Angola

UNICEF Angola Humanitarian Situation Report January - June 2017

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Highlights

• The chronic drought crisis continues to affect an estimated 1.13 million people in the south, including 605,982 children.

• Heavy rains in northern and southern regions at the beginning of the year elevated the risk of cholera outbreaks and other water-borne diseases. As of June 2017, the cumulative number of suspected cholera cases stands at 455 (Soyo – 218, Cabinda – 236, and Luanda – 1. In total 24 deaths have been reported with ten deaths reported in Soyo and 14 in Cabinda. The last fatal case was reported during week 22 in Cabinda.

• UNICEF has rehabilitated 52 water points, ensuring permanent access to safe water for 26,000 people including 12,000 children in drought affected areas. 137,600 people in cholera affected areas received aqua tabs for point-of-use water treatment and 25,000 people through chlorinated water from the supply network and water trucking guaranteeing temporary access to safe drinking water, benefitting 95,600 children. About 344,808 people were reached by radio programmes and door-to-door hygiene promotion, water treatment demonstrations and messages on handwashing, safe water practices and preventive care against cholera.

• The Nutrition response remains critically underfunded. However, UNICEF was able to admit more than 8,728 malnourished children in drought affected areas into therapeutic treatment programmes.

SITUATION IN NUMBERS

1.13 million People affected by drought (Post Disaster Needs Assessment, National Commission for Civil Protection)

605,982 Children affected by drought

44,511 Total children under 5 with SAM in the 3 most drought affected provinces (Post Disaster Needs Assessment, National Commission for Civil Protection)

455 Suspected cases of Cholera in 3 affected provinces

137,600 People provided with aqua tabs for water treatment and reached with house-to-house hygiene promotion

Situation Overview & Humanitarian Needs

The aftermath of severe droughts over the recent years continues to affect the seven southern provinces of Cunene, Huila, Namibe, Benguela, Cuando Cubango, Cuanza Sul and Huambo. The most affected are the three border provinces of Cunene, Namibe and Huila where UNICEF is focusing its comprehensive response. The latest Post-Disaster Needs Assessment (PDNA) conducted by the National Commission for Civil Protection estimates damage and losses for the provinces of Cunene, Huila and Namibe at just over US$297 million, with agriculture (70 per cent) and food security (18 per cent) sectors hardest hit. The 2016 District Health System (DHS) survey indicated stunting rates between 34-44 per cent for the three most affected provinces.1 The estimated caseload of children with severe acute malnutrition (SAM) in the three most affected provinces is 44,511. In 2017, UNICEF has reached 8,728 children under five with SAM in Huila province through therapeutic treatment programmes, cumulative results from Namibe and Cunene are not yet available.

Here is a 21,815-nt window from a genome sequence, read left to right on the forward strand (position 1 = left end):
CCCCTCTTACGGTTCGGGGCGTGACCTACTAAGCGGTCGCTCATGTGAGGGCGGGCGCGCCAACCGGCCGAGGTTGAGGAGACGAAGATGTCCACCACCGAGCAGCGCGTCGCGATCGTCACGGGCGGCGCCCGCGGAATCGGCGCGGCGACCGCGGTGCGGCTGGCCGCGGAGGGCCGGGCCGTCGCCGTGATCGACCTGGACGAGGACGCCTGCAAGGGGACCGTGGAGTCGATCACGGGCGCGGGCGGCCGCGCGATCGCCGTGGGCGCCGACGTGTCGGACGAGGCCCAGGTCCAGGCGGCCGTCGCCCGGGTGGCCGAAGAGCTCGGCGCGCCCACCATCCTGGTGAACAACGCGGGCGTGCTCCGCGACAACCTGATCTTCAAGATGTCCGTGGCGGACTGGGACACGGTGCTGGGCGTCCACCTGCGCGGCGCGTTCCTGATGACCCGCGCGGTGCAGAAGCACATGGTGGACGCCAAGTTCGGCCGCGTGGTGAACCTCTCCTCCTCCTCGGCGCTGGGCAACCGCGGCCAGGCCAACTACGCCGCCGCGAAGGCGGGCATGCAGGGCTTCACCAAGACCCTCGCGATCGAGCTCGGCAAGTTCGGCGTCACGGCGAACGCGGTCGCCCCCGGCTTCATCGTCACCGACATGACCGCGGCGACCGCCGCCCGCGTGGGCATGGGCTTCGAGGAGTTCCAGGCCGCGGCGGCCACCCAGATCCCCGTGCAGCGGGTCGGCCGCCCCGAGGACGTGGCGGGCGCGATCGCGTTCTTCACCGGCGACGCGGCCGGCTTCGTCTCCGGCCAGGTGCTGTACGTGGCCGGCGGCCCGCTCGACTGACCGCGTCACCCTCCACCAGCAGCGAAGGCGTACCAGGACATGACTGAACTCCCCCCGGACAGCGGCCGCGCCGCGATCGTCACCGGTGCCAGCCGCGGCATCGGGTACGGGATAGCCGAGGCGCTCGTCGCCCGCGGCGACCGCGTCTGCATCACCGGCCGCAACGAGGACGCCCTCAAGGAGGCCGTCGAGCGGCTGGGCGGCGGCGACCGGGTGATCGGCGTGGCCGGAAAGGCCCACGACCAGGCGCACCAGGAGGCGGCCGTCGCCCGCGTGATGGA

Approximately 30 per cent of existing boreholes are non-functional mainly due to a lack of maintenance and missing spare parts. People continue to use unclean water for drinking, washing and cooking; including sharing water sources with animals, resulting in increased cases of diarrhoea and other water borne diseases. The PDNA estimated that less than 20 percent of communities have access to safe water. The drought and flash-floods are exacerbating migratory movements of communities, including cross-border movements, which raises child protection concerns - from sexual abuse of girls exposed while walking long distances to fetch water to child labour or reduced school attendance.

Suspected Cholera cases mainly in the provinces of Luanda, Zaire and Cabinda, have been reported since January 2017. In response to the ongoing cholera outbreaks, the Ministry of Health, with support from technical partners including UNICEF, has stepped up surveillance, health promotion and prevention activities as well as appropriate case management as part of a comprehensive response plan. At the moment Cabinda is the only province still reporting suspected cholera cases. In total, 236 suspected cases and 14 deaths have been reported in the province since the outbreak began in December 2016. Nationally, 455 cases have been reported since January 2017.